The Harbinger Online

Ghost in the Shell Review

Image Courtesy of MCT Campus

The live-action film “Ghost in the Shell,” directed by Rupert Sanders, focuses on a cyber-enhanced city, taking place in Japan. For a majority of this film, the futuristic and technological elements provide an engaging viewpoint.

Throughout the film, Sanders emphasizes the use of robotic face masks, rain and the sound of echoes in the background of several scenes, which adds to the overall ominous feeling of the movie.

After their refugee boat was taken over, Major, played by Scarlett Johansson, was practically dead – except for her brain. A group run by the government, Section 9, put Major’s brain into a robot, and gave her a new body – with a shell.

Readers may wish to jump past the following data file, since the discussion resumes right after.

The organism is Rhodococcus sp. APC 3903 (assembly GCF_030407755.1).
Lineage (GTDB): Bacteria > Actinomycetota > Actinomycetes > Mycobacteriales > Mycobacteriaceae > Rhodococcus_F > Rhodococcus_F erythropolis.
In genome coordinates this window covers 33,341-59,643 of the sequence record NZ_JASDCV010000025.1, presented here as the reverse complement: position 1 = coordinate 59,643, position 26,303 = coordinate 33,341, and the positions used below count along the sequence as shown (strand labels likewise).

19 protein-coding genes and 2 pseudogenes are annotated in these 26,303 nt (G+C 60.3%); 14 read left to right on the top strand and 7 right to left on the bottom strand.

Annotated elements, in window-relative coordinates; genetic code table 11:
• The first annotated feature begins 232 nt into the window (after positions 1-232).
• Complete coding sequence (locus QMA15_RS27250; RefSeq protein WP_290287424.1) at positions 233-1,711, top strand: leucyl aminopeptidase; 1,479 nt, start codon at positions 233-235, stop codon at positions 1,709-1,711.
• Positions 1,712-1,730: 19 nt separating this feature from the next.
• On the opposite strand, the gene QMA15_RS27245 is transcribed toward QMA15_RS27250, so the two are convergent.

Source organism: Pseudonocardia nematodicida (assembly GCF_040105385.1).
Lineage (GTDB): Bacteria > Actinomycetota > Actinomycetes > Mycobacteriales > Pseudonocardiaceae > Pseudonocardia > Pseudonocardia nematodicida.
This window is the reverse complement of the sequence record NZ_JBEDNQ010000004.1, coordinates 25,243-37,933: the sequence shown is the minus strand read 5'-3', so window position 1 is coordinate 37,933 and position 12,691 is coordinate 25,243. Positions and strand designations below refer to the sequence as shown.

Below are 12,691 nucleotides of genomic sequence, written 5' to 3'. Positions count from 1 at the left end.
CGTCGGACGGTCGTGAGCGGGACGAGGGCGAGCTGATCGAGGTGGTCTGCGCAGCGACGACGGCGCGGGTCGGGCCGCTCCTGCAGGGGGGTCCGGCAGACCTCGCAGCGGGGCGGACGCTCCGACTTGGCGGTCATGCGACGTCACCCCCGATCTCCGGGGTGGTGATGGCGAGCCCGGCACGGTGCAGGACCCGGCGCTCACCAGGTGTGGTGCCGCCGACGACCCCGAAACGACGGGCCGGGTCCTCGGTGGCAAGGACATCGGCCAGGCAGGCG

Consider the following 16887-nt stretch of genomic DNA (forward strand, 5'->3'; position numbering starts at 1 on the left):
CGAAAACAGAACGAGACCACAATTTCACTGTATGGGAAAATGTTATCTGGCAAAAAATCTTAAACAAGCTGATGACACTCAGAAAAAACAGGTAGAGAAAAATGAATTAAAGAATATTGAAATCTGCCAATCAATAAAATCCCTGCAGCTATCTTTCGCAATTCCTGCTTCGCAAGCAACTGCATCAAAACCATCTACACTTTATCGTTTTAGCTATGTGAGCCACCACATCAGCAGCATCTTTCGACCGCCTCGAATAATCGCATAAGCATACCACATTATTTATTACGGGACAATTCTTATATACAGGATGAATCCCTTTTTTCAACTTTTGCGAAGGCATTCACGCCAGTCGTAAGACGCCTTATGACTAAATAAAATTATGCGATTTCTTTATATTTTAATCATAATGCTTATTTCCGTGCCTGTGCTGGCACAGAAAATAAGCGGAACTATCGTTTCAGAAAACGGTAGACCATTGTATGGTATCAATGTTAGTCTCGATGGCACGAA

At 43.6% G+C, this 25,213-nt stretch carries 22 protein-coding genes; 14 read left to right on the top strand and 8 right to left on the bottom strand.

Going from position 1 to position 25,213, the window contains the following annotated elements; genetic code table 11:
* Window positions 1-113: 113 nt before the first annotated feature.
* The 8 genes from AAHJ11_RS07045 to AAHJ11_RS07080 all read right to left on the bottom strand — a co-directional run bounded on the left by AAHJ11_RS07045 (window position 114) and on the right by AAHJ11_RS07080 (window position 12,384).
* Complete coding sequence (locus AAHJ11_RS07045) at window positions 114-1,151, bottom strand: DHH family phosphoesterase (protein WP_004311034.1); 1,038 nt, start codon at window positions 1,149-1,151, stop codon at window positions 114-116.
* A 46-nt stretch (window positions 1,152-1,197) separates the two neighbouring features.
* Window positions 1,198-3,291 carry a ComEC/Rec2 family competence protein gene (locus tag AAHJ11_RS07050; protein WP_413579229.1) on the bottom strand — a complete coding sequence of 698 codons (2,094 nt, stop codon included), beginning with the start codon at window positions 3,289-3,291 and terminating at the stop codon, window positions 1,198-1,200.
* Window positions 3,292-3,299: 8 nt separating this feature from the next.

With her new body, Major is devoted to stopping some of the world’s most dangerous criminals, including the villain of the movie – Kuze.

Kuze, played by Michael Pitt, stars as a mysterious, terrorist hacker that provides the edge-of-your-seat suspense throughout the movie. Kuze is disguised in a long black cloak that keeps his face hidden, probably for the best since his face looks like puzzle pieces with the coldest blue eyes and utters one saying: “Collaborate with Hanka Robotics and be destroyed.” How sweet.

The entirety of the movie revolves around the search and derail of Kuze through Major and her team members. Towards the end of the film, there are a few clever plot twists and acts of deception that kept me intrigued, however the ending of the movie was subpar at most.

Although the entire 106 minutes of this movie kept me interested and wide-awake, the utterly boring ending left me with a one-time see for “Ghost in the Shell.”

 

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